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Cancun reinforces the need for strong domestic climate policies

By Matthew Wright - posted Friday, 10 December 2010

Today, international climate treaty negotiations in Cancun will reach their peak. Ministers, negotiators, lobbyists and activists will work at a frenetic pace to advance (or thwart) an international treaty on climate change. Regardless of whether or not there is breakthrough in Cancun, we must remember that progress on reducing carbon emissions will be achieved with strong domestic policies. Australia doesn’t need to wait for international agreement to start rolling out climate change solutions.

It’s true that a global agreement has the potential to speed up efforts to restore a safe climate. Dialogue between nations is important to this end, but the UNFCCC process also shows that years of talk does not necessarily correspond with action. Some might say that the process has been a waste of time, given the imperative for immediate action. It’s time for Australia stop using these seemingly endless negotiations as an excuse and start taking action.


Australians are fatigued by talk. They want their government to take ambitious steps to tackle climate change. This sentiment is perhaps best represented by the rapid decline of former-prime minister Kevin Rudd’s popularity due to his decision to delay the ETS—delaying action in the eyes of the public. Similarly, the poor public reception to PM Gillard’s proposed climate change assembly demonstrated the public’s distaste for talkfests. What Australians want now is concrete action to decarbonise our economy.

The Gillard Government can learn a thing or two about this from China. Lack of an international climate agreement has not stopped China from building a massive clean-technology industrial base. A country that has enjoyed rapid growth of its domestic manufacturing capacity over the past few years, it is China that will make 43% of the world’s solar panels—and 39% of its wind turbines—in 2010. China has additionally pledged to invest a massive AU$743 billion over the next decade to meet its ambitious renewable energy deployment targets. As a result of such concerted efforts, Ernst & Young now rank the world’s next super-power as the most attractive destination for private investment in renewable energy.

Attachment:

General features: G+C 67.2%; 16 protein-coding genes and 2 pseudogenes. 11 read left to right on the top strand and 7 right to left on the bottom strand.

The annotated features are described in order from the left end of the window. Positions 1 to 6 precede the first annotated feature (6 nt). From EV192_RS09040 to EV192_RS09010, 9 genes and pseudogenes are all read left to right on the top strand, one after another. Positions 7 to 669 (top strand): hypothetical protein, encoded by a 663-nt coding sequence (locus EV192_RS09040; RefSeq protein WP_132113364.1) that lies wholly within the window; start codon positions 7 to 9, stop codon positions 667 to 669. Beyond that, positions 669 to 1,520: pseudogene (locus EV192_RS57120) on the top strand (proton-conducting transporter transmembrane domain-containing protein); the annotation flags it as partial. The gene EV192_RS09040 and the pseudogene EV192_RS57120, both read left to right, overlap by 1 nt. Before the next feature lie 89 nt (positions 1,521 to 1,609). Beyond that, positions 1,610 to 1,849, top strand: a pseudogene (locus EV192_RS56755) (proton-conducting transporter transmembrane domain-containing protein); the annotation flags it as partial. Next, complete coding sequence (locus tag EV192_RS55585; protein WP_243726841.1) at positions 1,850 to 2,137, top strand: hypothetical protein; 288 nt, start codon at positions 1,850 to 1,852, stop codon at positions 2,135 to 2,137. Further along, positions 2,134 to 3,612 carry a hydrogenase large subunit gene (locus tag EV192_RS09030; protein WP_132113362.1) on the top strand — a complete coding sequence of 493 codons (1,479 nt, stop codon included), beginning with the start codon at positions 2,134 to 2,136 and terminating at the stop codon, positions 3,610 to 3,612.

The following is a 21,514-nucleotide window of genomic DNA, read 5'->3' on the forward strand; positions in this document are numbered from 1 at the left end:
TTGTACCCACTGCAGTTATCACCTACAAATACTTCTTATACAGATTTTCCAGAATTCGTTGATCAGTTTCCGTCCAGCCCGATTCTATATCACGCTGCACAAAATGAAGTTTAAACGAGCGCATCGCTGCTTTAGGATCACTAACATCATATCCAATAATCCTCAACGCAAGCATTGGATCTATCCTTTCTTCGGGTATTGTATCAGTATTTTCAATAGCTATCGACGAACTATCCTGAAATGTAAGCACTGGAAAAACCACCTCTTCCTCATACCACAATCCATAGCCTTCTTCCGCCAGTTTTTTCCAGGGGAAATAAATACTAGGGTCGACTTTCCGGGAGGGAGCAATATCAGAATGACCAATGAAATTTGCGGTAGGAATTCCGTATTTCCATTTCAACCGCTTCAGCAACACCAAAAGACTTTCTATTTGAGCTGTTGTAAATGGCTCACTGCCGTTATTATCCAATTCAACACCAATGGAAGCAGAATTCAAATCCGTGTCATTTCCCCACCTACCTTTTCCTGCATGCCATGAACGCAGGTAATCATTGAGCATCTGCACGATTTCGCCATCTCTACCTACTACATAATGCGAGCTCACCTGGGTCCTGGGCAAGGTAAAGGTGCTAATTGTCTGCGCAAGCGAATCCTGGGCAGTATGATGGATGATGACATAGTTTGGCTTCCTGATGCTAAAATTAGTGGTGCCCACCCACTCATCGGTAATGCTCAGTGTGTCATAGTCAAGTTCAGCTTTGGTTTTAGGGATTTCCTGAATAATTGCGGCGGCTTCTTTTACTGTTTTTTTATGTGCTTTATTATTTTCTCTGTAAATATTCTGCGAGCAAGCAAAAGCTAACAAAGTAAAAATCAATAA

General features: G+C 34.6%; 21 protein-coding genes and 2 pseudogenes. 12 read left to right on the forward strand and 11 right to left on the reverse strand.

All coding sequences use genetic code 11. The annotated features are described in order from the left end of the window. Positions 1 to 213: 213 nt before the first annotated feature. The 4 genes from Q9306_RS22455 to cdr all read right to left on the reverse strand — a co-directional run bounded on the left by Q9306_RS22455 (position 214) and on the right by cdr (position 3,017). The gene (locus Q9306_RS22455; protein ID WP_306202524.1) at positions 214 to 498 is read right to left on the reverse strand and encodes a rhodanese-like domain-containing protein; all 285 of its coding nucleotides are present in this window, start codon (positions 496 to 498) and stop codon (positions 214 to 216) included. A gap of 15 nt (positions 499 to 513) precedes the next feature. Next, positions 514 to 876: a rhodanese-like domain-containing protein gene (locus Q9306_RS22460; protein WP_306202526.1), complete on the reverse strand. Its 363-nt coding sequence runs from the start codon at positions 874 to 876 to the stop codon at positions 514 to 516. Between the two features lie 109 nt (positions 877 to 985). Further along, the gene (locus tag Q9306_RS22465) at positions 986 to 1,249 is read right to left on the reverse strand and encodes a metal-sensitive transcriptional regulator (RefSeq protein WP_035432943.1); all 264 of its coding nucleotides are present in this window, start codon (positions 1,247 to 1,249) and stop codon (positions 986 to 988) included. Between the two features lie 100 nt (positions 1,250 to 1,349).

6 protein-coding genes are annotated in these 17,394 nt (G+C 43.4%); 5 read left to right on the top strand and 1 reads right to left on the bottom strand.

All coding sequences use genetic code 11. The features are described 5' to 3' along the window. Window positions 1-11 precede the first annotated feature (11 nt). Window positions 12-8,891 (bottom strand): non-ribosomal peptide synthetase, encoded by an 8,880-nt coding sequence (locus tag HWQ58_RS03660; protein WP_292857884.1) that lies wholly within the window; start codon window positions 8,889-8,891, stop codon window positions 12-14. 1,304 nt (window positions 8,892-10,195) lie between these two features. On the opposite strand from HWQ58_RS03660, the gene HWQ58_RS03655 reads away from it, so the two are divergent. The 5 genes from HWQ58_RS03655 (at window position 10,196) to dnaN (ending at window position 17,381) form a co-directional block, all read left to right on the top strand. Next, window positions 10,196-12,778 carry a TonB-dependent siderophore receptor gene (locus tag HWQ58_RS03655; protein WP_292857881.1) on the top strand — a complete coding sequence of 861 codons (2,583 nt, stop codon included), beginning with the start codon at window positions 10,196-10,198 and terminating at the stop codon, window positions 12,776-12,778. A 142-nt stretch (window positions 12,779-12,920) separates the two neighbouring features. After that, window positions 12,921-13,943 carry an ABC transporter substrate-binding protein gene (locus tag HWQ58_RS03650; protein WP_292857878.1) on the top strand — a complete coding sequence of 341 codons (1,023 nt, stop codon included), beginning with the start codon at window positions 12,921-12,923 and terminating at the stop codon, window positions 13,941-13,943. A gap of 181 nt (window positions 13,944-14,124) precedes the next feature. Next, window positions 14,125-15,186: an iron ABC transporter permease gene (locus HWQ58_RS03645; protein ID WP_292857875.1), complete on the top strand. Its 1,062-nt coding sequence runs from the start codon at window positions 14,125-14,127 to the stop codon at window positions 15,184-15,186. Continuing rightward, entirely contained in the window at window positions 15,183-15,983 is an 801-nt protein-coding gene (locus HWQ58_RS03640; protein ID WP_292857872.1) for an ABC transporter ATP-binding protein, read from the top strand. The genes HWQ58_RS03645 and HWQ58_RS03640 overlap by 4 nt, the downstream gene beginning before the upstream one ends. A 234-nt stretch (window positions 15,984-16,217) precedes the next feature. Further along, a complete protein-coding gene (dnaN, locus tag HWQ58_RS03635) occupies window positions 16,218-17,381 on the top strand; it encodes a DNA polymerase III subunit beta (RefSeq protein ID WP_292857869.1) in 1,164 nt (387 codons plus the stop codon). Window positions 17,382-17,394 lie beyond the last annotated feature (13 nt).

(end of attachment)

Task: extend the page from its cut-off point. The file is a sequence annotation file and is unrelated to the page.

Australia can follow this model. Decarbonising Australia’s economy is a huge task, but it’s a challenge that we can deliver on. Our Banksia award winning research, the Zero Carbon Australia Stationary Energy report, shows that the nation has the skill base, industrial capacity, and economic might to build a 100% renewable energy economy in just 10 years.

The swift deployment of large-scale renewable energy projects can deliver the steep carbon reductions needed to avoid dangerous climate change. Concentrating solar thermal power towers can tap into Australia’s unequalled solar resources. Our vast land can support geographically dispersed wind turbines to extract power from the wind. With a small proportion of biofuel backup generation, we can power the nation’s homes, hospitals, schools, and businesses without contributing to climate change.

Beyond the energy sector, our Government must take a comprehensive approach to reducing all sources of greenhouse gas emissions. This would involve policies to encourage the construction of sustainable buildings and transport infrastructure; the uptake of super-efficient industrial processes; and continuous improvement of land-use and agricultural practices. These are among the types of concrete actions Australians expect from their Government.

Government-led action in transforming our economy would have the additional benefit of substantially strengthening Australia’s negotiating position in forthcoming climate talks. Australians want their Government to negotiate a safe and secure future for this country and all the world’s people. As we have the dubious distinction of being one of the world’s largest per-capita emitters of carbon, in the eyes of developed and developing countries, this status undermines our government’s ability to negotiate on our behalf. The Gillard Government will have to demonstrate drastic improvements in our nation’s emissions profile to reverse this situation and bid for what the Australian people want instead of the default position of looking after big backward looking energy consumers and big old fossil fuel companies.


Bottom-up policies will lay the foundation for an international agreement on climate change. Strong action at home is the best way to leverage other nations to take the steps required to successfully decarbonise the globe. Australia can be a model for what is possible, but this hinges on the ability of the Gillard Government to deliver tangible outcomes in 2011.

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About the Author

Matthew Wright is Director of Beyond Zero Emissions and Young Environmentalist of the Year.

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